Postcards from Valldemossa, Part I

Mention Valldemossa to anyone in Mallorca, and their eyes go misty. The village has held sentimental sway over people for hundreds of years; the composer Frederic Chopin wintered there in the 19th century, and countless other musicians, writers, and artists have fallen in love with this ancient town tucked away in the Serra de Tramuntana. As one bartender put it to me, “To not see Valldemossa makes your whole trip incomplete.” 

Needless to say, I was already mentally geared up to visit Valldemossa and highly anticipating our day trip to it. When we wound our way slowly up the mountainside and around the bend, the sweeping view of the village did not disappoint.

Valldemossa has several lovely points of interest, most notably the Real Cartuja, a royal palace and Carthusian monastery dating from the 1400s. You can’t miss the church tower peering over all the other buildings in the valley, and classical music lovers will note its ties to Frederic Chopin. He actually composed some of his works in a prison cell of the monastery, inspired no doubt by his ancient surroundings. Naturally of course, there is also a museum dedicated to the composer in the monastery. There, you can catch a glimpse of Chopin’s life at the time he lived in Valldemossa, perusing letters and personal artefacts. The owners of the charterhouse (now privately owned and no longer a religious house) also maintain the piano on which Chopin composed and played during his winter on Mallorca, a priceless piece of history.  If you’re crunched for time though, like we were, there’s enough to see in Valldemossa just by wandering through it. Despite the village’s main avenues being relatively full with bikers and tourists, Valldemossa has so many little alleys and corners tucked away it’s easy to escape from the crowd. Its lanes are enchanting, and to wander around them exquisitely peaceful. Thoughtful details abound; catch them on a window frame, an artfully arranged display of plants, a beautiful doorway.  But don’t skimp on the main thoroughfares either. They are expansive promenades for pedestrians and cyclists, and many of the cafes and restaurants have outdoor seating where you can soak up some of that Mallorcan sunshine. They’re the perfect place to sit back and watch the day go by. After all, no one seems to be in a rush in Valldemossa!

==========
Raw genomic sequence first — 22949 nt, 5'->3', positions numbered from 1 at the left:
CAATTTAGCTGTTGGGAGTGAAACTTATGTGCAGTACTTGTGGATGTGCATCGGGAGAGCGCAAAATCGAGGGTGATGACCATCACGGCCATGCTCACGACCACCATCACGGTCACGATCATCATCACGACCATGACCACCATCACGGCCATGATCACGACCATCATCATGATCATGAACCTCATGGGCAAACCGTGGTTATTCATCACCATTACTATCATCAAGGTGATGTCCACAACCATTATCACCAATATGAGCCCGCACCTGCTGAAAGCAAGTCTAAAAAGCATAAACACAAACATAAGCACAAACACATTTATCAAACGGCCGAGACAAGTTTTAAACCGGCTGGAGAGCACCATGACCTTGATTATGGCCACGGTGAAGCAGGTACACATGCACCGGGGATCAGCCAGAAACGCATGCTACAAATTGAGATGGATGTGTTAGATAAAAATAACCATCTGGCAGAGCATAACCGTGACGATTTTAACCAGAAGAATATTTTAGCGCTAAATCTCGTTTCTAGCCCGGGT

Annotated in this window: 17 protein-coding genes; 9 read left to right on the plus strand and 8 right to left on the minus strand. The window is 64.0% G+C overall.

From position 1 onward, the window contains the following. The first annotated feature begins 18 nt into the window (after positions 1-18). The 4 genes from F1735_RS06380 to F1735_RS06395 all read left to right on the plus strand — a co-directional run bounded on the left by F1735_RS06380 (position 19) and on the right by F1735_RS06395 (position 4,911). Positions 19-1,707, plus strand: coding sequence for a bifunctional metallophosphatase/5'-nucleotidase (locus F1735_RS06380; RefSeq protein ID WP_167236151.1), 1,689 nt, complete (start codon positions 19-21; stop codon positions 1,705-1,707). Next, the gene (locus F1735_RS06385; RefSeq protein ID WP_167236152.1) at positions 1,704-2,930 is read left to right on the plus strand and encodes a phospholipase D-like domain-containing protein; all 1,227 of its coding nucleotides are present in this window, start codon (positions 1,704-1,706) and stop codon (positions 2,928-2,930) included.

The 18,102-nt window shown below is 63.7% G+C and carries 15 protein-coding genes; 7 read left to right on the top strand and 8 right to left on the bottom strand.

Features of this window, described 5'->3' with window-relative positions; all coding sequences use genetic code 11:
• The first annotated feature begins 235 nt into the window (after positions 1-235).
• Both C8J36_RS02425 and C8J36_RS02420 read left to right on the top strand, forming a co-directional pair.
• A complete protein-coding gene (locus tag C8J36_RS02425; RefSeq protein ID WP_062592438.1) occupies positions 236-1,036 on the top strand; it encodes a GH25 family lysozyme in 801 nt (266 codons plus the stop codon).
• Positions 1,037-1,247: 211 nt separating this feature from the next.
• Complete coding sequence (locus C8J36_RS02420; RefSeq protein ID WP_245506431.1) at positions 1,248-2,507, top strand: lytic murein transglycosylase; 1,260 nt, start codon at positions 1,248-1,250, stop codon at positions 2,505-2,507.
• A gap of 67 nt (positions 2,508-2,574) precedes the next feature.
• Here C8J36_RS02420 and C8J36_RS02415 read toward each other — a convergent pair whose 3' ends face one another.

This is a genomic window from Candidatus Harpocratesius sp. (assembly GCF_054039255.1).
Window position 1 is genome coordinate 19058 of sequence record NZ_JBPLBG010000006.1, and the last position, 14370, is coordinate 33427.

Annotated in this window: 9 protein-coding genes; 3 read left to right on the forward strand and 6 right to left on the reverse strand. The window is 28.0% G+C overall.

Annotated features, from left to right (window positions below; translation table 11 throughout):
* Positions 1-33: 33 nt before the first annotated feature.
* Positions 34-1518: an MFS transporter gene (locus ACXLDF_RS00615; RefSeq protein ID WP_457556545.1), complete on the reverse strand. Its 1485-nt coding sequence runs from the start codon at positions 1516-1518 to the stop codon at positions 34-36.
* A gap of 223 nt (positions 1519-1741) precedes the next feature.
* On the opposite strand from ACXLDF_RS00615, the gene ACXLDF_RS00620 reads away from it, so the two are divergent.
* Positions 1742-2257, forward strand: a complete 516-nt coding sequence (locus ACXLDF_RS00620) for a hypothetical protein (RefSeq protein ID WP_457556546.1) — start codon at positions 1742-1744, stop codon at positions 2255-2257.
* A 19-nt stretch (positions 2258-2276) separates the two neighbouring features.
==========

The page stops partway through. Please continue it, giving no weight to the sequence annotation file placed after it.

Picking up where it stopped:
(photo credit: canuckrunningamuck)

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